Do you have a question about the Astro Pi or the challenges? Don’t worry; you’re not alone! Have a look below, where you’ll find the answers to frequently asked questions.
If you can’t find the answer you’re looking for, then please send your question to firstname.lastname@example.org.
Remember to check back periodically, as this page will be updated when new questions arise.
Questions about the challenge
My child/pupil has special educational needs. Can we still enter?
We only accept teams as opposed to individual children, but we would like Astro Pi to be open to as many people as possible. Submissions from teams with special educational needs should be accompanied by a supporting letter from the head teacher or Special Educational Needs Coordinator (SENCo). This supporting information will be also considered by the judging panel in their assessment of the entries.
My child/student/relative/friend wants to get involved, but I work for one of the organisations running the competition. Can they still enter?
Any child that is related to members of the judging panel may not enter, and they (and their team) would be disqualified if they did. All other children may enter the competition. All entries will be anonymised for the judging panel.
Can I enter on my own? Can my after-school club/coding club/Scout troop/Brownie pack/own child etc. take part?
A team of at least two people is needed. The competition is not limited to schools. Anyone who lives in an ESA member country and who is 16 years of age or under can enter, either as a home-educated student (although you’ll need to team up with another student) or as a student team. Teams need to have at least one teacher to support them as a tutor.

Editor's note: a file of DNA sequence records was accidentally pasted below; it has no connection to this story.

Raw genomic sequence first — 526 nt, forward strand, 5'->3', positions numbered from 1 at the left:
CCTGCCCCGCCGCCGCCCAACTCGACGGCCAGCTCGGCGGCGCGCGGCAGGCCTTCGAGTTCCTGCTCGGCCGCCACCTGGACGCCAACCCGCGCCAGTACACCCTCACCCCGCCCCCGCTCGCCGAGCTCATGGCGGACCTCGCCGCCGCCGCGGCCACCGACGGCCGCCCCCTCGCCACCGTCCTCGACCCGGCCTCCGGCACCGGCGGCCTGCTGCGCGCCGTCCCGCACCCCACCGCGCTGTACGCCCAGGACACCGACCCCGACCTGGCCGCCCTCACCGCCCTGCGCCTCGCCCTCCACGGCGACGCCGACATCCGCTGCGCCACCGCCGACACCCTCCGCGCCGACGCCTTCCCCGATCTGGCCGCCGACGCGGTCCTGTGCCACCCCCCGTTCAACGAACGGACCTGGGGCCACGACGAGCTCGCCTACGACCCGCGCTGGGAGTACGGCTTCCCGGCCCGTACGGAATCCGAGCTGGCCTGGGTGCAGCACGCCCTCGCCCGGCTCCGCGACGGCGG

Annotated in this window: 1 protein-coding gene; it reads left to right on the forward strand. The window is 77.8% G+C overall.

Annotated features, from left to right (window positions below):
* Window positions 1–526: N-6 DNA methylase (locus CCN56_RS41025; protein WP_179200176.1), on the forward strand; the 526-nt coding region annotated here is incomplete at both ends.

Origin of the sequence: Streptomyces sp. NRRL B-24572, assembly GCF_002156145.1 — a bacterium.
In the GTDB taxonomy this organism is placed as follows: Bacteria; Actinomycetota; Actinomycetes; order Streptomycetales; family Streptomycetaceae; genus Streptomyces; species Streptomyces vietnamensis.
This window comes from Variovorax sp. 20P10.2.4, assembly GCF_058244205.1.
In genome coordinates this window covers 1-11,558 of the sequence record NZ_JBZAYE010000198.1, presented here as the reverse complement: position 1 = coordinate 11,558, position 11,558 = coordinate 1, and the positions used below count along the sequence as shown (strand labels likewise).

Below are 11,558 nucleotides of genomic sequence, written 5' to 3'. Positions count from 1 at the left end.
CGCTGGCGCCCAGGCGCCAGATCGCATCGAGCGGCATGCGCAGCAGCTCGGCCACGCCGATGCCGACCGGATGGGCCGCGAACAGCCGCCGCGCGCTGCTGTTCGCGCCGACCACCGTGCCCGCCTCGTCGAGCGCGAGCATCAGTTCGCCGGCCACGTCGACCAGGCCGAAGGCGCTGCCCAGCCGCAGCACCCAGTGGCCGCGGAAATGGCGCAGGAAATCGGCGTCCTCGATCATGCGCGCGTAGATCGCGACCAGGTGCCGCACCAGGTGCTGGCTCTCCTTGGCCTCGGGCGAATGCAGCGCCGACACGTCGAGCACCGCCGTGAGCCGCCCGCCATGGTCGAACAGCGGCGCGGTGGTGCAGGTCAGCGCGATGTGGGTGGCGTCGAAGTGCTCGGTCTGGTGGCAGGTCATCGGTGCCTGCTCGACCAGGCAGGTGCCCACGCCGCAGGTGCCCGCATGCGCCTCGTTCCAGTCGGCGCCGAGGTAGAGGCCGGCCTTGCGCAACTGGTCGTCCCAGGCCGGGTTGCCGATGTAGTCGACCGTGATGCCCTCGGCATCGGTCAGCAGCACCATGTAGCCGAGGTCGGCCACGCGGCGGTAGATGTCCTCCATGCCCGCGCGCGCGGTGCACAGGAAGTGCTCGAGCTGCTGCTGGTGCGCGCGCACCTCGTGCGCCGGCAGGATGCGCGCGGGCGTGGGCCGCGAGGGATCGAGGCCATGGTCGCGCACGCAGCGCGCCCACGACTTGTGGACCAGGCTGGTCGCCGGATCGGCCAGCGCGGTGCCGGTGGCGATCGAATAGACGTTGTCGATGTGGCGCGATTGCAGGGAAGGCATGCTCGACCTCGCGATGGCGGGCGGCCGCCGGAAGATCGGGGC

You must have registered in phase 1 of the competition to be able to participate in phase 2.
Is there a limit to the number of students on a team or the number of teams we can have?
While there’s no limit to team size, we recommend keeping the team to ten people or fewer. The smaller the group, the more involved each participant can be. Some ideas may require a larger team for coding, testing, documenting, and managing. The size of the team will have to be proportional to the work involved.
There’s no limit to the number of teams a school or club can enter. It’s entirely dependent on the teacher’s availability to support their team(s). In summary:
- A minimum of two is required to form a team.
- There’s no maximum limit on team size, but we recommend between four and ten members to make sure that everybody has a role.
- We encourage you to have one teacher for each group, to make sure that they give the best support to the students.
What is the general timeline of the 2016-2017 challenge?
The timeline can be found at the bottom of this page on the ESA website.
How can I be allowed to send my code to the ISS?
The competition is open only to teams who participated in phase 1 and who were selected to receive an Astro Pi kit. Code is not accepted from teams that did not participate in phase 1.
Can I still enter?
Registration for phase 1 closed on 13th November 2016, and no entries can be accepted after this date. There will, however, be future Astro Pi competitions in which you can participate.
Questions about the Astro Pi
What sensors are included on the Astro Pi?
The Astro Pi payload includes the following sensors on the Sense HAT add-on board (we’ve included links to the data sheets for those of you who want that level of detail):
- ST LSM9DS1 (data sheet)
- Temperature sensor
- Barometric pressure sensor
- ST LPS25H (data sheet)
- Temperature sensor
- Humidity sensor
- ST HTS221 (data sheet)
- 8 x 8 RGB LED matrix display
- Cree CLU6AFKW/CLX6AFKB (data sheet)
- Visible light and infrared (Pi NoIR) cameras
- OV5647 (data sheet)
- 4-direction centre-push joystick
- Alps SKRHABE010 (data sheet)
- Six functional push buttons
- Real-time clock with backup battery
Additional information on the Astro Pi payload can be found here.
Can I install any Python package from apt-get or pip?
Yes, but only if they are small (large packages of 50 MB or more are not allowed). Please record which extra packages are required as part of your submission. Do not make your own custom packages: they must be ones already found in the Raspbian remote repository or pip.
Why can’t we use GPIO edge detection for the push buttons?